(total points that can be earned to date – assigns 3 points to lab 7)

• 3. Total earned to date/243 = % performance to date
    –   90% or above – performing at “A” level
    –   80-89.9% - performing at a “B” level
    –   70-79.9% - performing at a “C” level
    –   60-69.9% - performing at a “D” level
START of October 24 discussion
                    Normal Flora – no need to “transmit”
•   Cause diseases when "relocated" and/or body conditions change

•   Streptococcus pneumoniae (moves from upper to lower respiratory tract)

•   Staphylococcus aureus (moves from nasal passage to skin and other sites)

•   Clostridium difficile (colon - use of antibiotics)

•   Streptococcus mutans (if oral hygiene is substandard)

•   Streptococcus pyogenes (strep throat and rheumatic fever)

•   Propionibacterium acne (high lipid/oils on skin)
            Other ways to oxidize NADH -> NAD (for reuse)
•   Wide variety of other end products are produced depending on what is happening
•   Still starts with pyruvic acid
                    Normal Flora – no need to “transmit”
•   Cause diseases when "relocated" and/or body conditions change

•   Streptococcus pneumoniae (moves from upper to lower respiratory tract)

•   Staphylococcus aureus (moves from nasal passage to skin and other sites)

•   Clostridium difficile (colon - use of antibiotics)

•   Streptococcus mutans (if oral hygiene is substandard)

•   Streptococcus pyogenes (strep throat and rheumatic fever)

•   Propionibacterium acne (high lipid/oils on skin)

•   Helicobacter pylori (90-95% of peptic ulcers)
               THREE Clicker questions at the start of class
•   1. The proper and rapid use of an effective broad-spectrum antibiotic to treat a
    bacterial infection (e.g., strep throat) can actually cause problems with resident
    normal flora leading to which one of the following pathologies caused by an
    opportunistic pathogen that is also an anaerobic bacterium? Hint: this bacterium
    can often be effectively treated by metronidazole

•   2. Which one of the following microorganisms secretes large quantities of dextran
    (a glucose polymer that is an example of an adherent “biofilm”), can produce
    organic acids under anaerobic conditions, is gram-positive and spherical-shaped, is
    often an oral normal flora, and grows well on Mitis-Salivarius agar?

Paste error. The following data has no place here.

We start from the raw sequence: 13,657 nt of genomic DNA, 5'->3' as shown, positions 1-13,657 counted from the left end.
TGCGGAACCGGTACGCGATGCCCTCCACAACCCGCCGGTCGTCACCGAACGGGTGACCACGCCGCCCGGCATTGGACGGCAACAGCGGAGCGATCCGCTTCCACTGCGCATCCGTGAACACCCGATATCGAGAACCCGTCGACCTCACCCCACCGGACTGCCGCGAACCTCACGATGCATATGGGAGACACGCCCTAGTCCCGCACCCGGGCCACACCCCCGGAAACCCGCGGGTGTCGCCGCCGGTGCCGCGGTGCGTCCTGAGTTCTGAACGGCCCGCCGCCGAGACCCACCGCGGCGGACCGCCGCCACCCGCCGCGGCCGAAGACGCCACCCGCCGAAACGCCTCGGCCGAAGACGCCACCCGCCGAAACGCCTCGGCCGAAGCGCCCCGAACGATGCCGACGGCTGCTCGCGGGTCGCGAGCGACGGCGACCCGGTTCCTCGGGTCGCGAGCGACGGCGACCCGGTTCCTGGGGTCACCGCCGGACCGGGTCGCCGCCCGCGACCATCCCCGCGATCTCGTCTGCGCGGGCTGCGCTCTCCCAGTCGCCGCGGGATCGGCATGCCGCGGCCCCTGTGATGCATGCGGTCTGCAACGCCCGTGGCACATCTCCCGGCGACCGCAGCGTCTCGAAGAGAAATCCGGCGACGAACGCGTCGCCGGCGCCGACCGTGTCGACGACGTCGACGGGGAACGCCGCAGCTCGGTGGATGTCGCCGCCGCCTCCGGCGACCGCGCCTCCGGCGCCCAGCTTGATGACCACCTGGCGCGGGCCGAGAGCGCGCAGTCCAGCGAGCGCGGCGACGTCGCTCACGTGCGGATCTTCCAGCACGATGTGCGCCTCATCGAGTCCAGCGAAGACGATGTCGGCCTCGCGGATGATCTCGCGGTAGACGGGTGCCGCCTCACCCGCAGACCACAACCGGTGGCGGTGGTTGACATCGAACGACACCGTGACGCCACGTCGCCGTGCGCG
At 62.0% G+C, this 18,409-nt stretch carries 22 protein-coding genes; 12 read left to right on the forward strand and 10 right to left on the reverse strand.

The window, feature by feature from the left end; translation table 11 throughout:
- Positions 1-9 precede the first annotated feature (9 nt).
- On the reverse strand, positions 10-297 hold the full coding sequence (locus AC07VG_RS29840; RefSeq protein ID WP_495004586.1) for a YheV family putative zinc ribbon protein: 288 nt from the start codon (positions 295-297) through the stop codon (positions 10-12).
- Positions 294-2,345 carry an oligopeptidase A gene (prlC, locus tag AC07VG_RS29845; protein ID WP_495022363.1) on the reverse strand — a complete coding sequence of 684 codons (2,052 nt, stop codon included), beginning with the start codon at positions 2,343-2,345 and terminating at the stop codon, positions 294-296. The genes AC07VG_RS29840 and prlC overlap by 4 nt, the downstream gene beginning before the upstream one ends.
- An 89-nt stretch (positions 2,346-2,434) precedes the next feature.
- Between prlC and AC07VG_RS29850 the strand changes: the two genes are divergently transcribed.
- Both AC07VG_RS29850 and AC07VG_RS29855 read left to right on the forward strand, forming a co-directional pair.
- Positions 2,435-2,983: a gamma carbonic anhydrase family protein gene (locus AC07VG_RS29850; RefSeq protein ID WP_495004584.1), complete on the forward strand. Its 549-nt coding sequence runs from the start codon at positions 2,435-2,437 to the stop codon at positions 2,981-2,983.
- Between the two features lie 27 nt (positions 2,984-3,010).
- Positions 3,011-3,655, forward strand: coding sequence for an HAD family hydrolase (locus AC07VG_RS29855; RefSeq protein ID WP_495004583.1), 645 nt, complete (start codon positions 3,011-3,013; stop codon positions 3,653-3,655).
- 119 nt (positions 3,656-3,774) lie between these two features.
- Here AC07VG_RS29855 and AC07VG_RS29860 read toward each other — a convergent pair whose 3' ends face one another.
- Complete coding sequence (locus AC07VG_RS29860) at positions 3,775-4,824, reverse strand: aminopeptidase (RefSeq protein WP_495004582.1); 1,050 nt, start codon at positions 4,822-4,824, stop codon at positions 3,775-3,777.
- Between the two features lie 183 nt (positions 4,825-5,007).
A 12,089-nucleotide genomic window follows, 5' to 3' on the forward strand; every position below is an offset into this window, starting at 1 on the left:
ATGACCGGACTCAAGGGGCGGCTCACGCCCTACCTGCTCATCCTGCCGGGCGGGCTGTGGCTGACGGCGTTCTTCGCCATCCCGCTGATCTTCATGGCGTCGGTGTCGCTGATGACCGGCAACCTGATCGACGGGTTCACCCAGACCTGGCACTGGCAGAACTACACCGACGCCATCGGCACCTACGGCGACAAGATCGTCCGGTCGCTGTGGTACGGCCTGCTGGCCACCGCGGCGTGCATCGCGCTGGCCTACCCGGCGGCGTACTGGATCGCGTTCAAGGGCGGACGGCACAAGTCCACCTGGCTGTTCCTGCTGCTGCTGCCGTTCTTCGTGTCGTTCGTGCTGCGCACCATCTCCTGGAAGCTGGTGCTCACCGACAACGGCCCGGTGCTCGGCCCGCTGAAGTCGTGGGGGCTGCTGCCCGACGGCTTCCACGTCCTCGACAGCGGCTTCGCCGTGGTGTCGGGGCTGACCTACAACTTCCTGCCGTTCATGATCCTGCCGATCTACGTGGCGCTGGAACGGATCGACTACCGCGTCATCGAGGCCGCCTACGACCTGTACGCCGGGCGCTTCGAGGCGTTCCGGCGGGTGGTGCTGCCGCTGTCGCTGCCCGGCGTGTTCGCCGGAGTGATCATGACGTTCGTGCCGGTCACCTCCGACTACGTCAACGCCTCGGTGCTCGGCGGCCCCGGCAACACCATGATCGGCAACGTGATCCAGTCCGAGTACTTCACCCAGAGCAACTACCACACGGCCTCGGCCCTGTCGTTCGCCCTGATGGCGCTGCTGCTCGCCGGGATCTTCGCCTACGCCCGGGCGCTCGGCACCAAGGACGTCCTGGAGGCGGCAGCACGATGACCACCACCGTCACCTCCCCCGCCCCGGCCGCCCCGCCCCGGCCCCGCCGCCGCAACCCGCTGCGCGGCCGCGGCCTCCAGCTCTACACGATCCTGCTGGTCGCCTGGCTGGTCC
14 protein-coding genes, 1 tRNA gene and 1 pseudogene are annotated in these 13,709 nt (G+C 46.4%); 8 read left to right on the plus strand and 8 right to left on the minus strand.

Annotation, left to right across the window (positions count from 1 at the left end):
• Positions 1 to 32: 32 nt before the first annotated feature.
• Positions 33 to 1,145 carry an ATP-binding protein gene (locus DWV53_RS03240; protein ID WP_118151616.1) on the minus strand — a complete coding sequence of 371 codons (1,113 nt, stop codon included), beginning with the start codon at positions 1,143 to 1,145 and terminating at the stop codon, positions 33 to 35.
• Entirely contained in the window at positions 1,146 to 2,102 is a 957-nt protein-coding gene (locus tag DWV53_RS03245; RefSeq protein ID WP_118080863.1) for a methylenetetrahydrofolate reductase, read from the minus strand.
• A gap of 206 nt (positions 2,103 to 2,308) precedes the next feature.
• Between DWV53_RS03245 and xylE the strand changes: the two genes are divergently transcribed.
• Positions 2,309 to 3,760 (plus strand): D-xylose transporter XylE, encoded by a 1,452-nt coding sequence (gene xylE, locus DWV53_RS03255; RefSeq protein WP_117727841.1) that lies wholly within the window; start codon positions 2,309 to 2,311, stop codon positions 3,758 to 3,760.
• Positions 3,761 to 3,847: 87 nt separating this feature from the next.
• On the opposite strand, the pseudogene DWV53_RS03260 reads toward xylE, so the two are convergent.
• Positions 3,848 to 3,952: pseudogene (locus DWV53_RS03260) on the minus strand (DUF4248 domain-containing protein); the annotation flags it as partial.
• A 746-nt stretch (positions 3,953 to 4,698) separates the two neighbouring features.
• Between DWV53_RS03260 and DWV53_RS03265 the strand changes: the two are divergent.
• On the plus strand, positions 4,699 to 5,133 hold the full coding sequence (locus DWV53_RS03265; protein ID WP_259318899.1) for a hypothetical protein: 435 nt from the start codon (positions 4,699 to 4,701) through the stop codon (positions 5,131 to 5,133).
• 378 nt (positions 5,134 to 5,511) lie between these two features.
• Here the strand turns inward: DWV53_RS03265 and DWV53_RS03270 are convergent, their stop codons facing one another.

•   3. Polar flagella, spirillum-shape, neutralizes acidic pH, urease positive, ulcers are
    all terms that apply to which one of the following microorganisms?



•   Turn in Week 6 data sheet (new one with corrections/additions, etc. stapled to
    your original one) on the front table. Will be rescored and returned in class on
    Monday. All week 7 data sheets will also be returned in class on Monday.
The proper and rapid use of an effective broad-spectrum antibiotic to treat a
bacterial infection (e.g., strep throat) can actually cause problems with
resident normal flora leading to which one of the following pathologies
caused by an opportunistic pathogen that is also an anaerobic bacterium?
Hint: this bacterium can often be effectively treated by metronidazole.


• A. damage to the lining of the large intestine (colon)


                                                       Clostridium difficile
• B. rheumatic fever



• C. syphilis



• D. candidiasis
Which one of the following microorganisms secretes large quantities of
dextran (a glucose polymer that is an example of an adherent “biofilm”), can
produce organic acids under anaerobic conditions, is gram-positive and
spherical-shaped, is often an oral normal flora, and grows well on Mitis-
Salivarius agar?

• A. Streptococcus mutans



• B. Streptococcus pyogenes



• C. Lactobacillus acidophilus



• D. Staphylococcus epidermidis
Polar flagella, spirillum-shape, neutralizes acidic pH, urease positive, ulcers
are all terms that apply to which one of the following microorganisms?


• A. Corynebacterium diphtheria



• B. Rhodospirillum rubrum



• C. Helicobacter pylori



• D. Neisseria meningitides
START of October 26 discussion